Why Ghosts and Witches - History of Halloween
Traditions are the reason why most festivals are celebrated the way they are. We dress up in costumes and play trick or treat on Halloween mostly because that's the way our parent's celebrated the day/night.
How many of us ever wonder why we dress up as ghosts and witches? Fancy dress can be anything less spooky, so why is Halloween traditionally the day when we dress up in gory costumes? The answer lies in the history of the festival.
The word Halloween comes from the Irish Hallow E'en, which means All Hallows Eve. So what is so special about the night before All Hallows? On All Hallows Day it was customary to pay respect to All Souls or All Saints. In fact All Hallows Day was also called All Saints Day by the Catholics.
The night before or All Hallow's EVE was more Pagan in nature. It was related to the Druidic fire festival called "Samhain". This was celebrated by Celts in Scotland, Wales and Ireland. The Scottish called it Hallowe'en, and the Irish called it Samhein, or La Samon, which means the Feast of the Sun. The Welsh called it Nos Galen-gaeof meaning the Night of the Winter Calends.
Essentially all three names were symbolic of the end of the harvest season and the onset of the winter months. It was a celebratory feast in Gaelic culture where thanks were offered for the bountiful harvest which would see them through the difficult winter months when Feile Moingfinne, the Snow Godess ruled.
The feast would often continue in to the night with bonfires being fairly prevalent. The bonfires would in turn attract a number of insects due to the warmth and the light. The regions would see bats attracted to the bonfires due to this and these came to be symbolized with Halloween.
There was also the belief that the dead would come to earth in preparation for the celebration of All Souls Day. To protect themselves from these souls the people would dress in masks and costumes that imitated the supernatural and scary beings like Ghosts and Witches. many superstitions and beliefs are associated with the night due to the magical presence of many dead souls.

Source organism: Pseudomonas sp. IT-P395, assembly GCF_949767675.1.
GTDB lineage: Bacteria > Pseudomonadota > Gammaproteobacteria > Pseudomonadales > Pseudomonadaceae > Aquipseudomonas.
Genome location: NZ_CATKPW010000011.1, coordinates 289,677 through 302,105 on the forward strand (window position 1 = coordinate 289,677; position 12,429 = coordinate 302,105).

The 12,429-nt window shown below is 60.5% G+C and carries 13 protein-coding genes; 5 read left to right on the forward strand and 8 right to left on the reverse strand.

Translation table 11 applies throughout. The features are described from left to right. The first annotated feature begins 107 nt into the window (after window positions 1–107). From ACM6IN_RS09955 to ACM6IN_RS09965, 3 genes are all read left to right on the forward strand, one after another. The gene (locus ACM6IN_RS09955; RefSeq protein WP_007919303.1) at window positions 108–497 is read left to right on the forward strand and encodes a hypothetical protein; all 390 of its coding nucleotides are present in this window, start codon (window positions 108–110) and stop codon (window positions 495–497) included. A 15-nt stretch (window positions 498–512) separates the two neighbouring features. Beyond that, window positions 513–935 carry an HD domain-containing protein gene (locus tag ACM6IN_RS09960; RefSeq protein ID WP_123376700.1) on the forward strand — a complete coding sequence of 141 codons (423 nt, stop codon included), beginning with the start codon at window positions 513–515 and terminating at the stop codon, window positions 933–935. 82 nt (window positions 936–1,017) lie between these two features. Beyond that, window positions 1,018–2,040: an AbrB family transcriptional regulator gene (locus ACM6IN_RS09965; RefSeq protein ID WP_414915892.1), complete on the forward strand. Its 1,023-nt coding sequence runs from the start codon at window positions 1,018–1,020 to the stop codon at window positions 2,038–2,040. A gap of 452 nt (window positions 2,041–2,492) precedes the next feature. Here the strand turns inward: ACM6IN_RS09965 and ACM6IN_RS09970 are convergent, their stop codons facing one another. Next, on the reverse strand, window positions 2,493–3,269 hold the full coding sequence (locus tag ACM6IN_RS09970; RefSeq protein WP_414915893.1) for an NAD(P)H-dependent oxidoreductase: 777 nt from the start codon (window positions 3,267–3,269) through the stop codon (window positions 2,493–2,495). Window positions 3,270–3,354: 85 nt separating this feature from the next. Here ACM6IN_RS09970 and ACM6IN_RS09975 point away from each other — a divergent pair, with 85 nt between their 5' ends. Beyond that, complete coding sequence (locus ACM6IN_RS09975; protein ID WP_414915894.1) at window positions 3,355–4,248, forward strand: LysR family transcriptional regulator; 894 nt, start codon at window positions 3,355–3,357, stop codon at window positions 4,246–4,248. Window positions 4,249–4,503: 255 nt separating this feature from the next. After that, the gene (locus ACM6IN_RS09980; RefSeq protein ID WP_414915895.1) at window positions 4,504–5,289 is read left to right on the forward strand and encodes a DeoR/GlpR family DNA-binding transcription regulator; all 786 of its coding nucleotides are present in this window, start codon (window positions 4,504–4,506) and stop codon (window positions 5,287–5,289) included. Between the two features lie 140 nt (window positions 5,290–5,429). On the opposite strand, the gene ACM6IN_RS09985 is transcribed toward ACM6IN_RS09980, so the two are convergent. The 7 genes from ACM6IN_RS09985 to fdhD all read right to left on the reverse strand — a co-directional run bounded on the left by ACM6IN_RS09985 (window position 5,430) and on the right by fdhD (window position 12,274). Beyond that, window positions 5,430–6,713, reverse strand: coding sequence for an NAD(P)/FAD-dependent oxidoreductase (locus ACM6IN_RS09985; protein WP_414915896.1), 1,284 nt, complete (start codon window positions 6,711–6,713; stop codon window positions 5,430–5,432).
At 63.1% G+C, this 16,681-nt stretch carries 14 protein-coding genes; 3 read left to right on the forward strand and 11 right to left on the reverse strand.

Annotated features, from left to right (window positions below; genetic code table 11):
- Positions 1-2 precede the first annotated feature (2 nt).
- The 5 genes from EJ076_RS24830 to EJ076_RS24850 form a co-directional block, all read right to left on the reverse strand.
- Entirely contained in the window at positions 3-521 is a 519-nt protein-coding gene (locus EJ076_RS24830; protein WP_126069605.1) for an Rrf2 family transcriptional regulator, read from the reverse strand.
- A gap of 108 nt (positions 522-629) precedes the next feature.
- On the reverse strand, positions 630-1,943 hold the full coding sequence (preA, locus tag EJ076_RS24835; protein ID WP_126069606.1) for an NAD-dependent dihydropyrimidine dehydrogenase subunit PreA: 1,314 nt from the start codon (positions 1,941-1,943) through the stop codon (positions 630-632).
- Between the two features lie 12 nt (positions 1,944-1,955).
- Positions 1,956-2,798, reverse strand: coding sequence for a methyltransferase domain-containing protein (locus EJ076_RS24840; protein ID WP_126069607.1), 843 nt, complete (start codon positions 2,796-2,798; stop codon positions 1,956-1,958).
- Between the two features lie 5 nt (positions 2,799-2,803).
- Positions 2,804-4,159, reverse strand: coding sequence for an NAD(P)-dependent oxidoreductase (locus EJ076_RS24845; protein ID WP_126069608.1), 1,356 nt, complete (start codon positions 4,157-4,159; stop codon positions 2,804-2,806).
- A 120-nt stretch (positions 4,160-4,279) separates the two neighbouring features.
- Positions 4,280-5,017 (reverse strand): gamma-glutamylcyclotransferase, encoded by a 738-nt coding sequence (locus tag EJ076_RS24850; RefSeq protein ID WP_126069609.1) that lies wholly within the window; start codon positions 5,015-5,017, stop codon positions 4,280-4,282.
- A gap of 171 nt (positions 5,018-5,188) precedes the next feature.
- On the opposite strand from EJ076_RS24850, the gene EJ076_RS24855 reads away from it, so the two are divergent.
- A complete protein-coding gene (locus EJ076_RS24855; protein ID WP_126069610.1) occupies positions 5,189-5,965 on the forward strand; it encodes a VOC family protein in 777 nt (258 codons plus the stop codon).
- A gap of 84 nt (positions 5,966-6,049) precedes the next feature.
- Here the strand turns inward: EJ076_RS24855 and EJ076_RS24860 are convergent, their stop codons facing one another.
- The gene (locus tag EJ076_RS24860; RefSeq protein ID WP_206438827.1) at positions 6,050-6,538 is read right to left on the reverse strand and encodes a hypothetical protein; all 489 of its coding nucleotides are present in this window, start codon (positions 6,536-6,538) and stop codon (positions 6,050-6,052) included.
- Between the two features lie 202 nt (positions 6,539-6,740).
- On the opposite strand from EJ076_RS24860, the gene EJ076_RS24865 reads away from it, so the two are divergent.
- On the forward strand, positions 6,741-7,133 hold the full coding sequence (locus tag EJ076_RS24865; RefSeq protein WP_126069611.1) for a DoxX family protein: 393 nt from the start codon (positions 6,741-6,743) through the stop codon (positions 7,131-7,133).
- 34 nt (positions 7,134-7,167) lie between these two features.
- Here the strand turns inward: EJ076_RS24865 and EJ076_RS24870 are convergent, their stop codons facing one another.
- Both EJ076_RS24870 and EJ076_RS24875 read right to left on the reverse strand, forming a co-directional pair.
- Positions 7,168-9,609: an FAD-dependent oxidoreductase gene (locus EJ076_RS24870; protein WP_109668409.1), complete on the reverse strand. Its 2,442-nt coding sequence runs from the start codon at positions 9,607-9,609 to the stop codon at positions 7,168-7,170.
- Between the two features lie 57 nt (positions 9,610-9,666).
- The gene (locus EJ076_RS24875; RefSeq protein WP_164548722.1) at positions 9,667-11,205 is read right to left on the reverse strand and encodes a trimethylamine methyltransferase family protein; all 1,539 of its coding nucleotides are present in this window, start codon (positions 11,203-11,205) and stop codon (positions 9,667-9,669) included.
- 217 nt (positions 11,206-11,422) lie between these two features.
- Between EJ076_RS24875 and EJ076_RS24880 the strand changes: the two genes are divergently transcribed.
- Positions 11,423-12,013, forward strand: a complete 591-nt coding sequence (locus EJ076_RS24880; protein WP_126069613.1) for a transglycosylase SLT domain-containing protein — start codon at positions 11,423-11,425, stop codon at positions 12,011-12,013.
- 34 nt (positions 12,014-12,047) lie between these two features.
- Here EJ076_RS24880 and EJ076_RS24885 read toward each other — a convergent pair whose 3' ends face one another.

The most popular symbol of Halloween, the carved pumpkin called the Jack O'Lantern is a result of a popular Irish folk tale. As per the tale Jack a farmer trapped the Devil and only released him when he promised never to take his soul. When he died heaven could not take him and the Devil was not allowed to take his soul. So Jack was stuck in limbo. He told the Devil he had no light to see and so the Devil gave him an ember from the flames of hell that would never go out. Jack put this ember in a pumpkin and carried it as his lantern.
Today the festival has evolved to a different level. It is more of a cultural and social even than a religious one. The dress up is more for fun than for protection from evil spirits. It has become a good time to play games and party. The festival of Halloween is now celebrated on October 31.
Here are some scary and apt quotes for Halloween in case you need some dialogue to go with your costume.
Eye of newt, and toe of frog, Wool of bat, and tongue of dog, Adder's fork, and blind-worm's sting, Lizard's leg, and owlet's wing, For a charm of powerful trouble, Like a hell-broth boil and bubble.
-William Shakespeare (a quote from "Macbeth")
Bring forth the raisins and the nuts- Tonight All-Hallows' Specter struts Along the moonlit way.
-John Kendrick Bangs
From ghoulish and ghosties and long leggety beasties and things that go bump in the night, Good Lord, deliver us!
- Scottish saying
At first cock-crow the ghosts must go
Back to their quiet graves below.
Men say that in this midnight hour,
The disembodièd have power
To wander as it liketh them,
By wizard oak and fairy stream.
- William Motherwell
Hark! Hark to the wind! 'Tis the night, they say, When all souls come back from the far away- The dead, forgotten this many a day!
- Virna Sheard
Shadows of a thousand years rise again unseen,
Voices whisper in the trees, "Tonight is Halloween!"
- Dexter Kozen
'Tis the night - the night
Of the grave's delight,
And the warlocks are at their play;
Ye think that without
The wild winds shout,
But no, it is they - it is they.
- Arthur Cleveland Coxe
On Hallowe'en the thing
you must do
Is pretend that nothing
can frighten you
An' if somethin' scares you
and you want to run
Jus' let on like
it's Hallowe'en fun.
- from an Early Nineteenth Century Halloween Postcard